Top Education Official Praises Partnership in Support of Castle Park

Cheered like a rock star, U.S. Secretary of Education Arne Duncan wrapped up his 2013 back-to-school bus tour—“Strong Start, Bright Future”—with a Sept. 13 visit to Chula Vista. Secretary Duncan took part in a festive pep rally at Castle Park Middle, which included about 175 students from nearby Castle Park Elementary. The Secretary then met with parents, education leaders, and community members for a “town hall” discussion.

CVESD Superintendent Francisco Escobedo, Ed.D., kicked off the Town Hall session by noting the work of Chula Vista Promise Neighborhood, led by South Bay Community Services, that involves two school districts, and 28 diverse organizations and interests.

“There is a parallel here with the vision of one of my heroes, one of our founding fathers—Benjamin Franklin,” said Dr. Escobedo. “Benjamin Franklin organized a group initially composed of 12 members, and that called itself the Junto. In Spanish, Junto means ‘together.’ The members of the Junto were drawn from diverse occupations and backgrounds, but they all shared a spirit of inquiry and a desire to improve themselves, their community, and to help others.

“Together, or Juntos, we in the Promise Neighborhood program are focused on strengthening community, especially education, health and the family.”

During a question and answer session, Secretary Duncan delicately addressed the subject of penalizing California if the Governor signs into law an overhaul of the state’s standardized testing system. The proposed state legislation would suspend the public release of test scores for up to two years while schools acclimate a new assessment method, part of the movement to the new Common Core State Standards. What are the new standards about? Click here.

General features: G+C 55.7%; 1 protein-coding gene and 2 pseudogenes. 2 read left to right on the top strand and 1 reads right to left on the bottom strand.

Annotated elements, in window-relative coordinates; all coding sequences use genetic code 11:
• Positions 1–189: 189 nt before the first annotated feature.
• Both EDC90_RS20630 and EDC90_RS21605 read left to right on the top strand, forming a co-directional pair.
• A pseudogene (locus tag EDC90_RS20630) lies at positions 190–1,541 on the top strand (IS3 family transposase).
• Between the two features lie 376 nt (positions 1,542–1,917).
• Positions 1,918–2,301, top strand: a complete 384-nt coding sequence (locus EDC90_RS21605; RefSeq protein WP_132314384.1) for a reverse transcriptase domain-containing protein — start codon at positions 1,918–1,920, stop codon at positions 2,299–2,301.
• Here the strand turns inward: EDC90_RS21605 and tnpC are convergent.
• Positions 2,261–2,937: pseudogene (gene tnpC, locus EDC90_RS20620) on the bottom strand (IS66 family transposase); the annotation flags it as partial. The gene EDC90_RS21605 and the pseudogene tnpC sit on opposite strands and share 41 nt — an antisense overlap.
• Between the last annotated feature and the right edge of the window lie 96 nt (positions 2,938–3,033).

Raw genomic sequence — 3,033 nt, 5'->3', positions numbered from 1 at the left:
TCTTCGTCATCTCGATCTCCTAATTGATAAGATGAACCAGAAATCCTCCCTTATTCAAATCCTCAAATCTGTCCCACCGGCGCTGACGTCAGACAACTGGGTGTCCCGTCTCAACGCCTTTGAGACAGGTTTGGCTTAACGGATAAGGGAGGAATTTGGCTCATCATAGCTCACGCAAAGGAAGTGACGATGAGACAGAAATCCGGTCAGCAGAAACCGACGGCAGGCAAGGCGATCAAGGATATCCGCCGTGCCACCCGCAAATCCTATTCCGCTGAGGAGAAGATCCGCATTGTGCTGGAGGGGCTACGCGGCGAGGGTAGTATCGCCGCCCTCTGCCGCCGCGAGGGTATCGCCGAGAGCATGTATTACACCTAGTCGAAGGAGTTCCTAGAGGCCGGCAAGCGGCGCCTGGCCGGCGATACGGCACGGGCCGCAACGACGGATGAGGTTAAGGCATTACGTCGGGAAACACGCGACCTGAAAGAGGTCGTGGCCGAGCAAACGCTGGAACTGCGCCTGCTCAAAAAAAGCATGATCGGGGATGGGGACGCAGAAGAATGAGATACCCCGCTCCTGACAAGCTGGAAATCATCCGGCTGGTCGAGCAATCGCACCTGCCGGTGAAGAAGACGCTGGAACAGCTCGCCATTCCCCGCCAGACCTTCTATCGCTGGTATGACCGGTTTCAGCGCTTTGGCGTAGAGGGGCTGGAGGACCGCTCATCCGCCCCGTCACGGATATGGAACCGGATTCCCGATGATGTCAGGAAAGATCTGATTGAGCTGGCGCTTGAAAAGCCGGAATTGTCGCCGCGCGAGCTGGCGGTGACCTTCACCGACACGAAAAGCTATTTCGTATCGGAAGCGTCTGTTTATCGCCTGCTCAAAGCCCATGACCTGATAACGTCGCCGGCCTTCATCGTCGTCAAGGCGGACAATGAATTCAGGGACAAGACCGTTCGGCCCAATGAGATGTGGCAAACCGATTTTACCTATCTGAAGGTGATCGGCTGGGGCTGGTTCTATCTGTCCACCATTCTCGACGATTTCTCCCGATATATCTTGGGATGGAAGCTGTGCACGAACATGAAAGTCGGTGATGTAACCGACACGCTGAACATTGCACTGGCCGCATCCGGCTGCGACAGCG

Last year, Chula Vista Promise Neighborhood received a Promise Neighborhood grant from the Department of Education totaling nearly $5 million for the first year of a five-year grant. Five schools, including Castle Park Elementary, Middle and High School, are located within the CVPN. More than half of the students in the CVPN area receive free or reduced lunch and are English language learners. CVPN has developed an implementation plan for a seamless continuum of cradle-to-career solutions that will provide all children with high expectations for success, steady and nurturing relationships throughout the pipeline, and a clear and viable pathway to college and career success.

“Tough problems, like turning around persistently low-performing schools, require collaborative, comprehensive solutions that challenge the status quo head on,” Duncan said. “There is nothing simple about this work. Tough challenges force people out of their traditional silos and push them beyond their comfort zones. That takes courage—and a commitment to doing what is right, not what is easy.

“In the end, it takes a community to provide a well-rounded, world-class education. It takes outstanding principals, great teachers, high-quality preschool, after-school tutoring, arts, and sports programs, affordable health care providers, and accessible community recreation centers. It takes committed parents, business, non-profit, and faith-based leaders all working together on behalf of children.”

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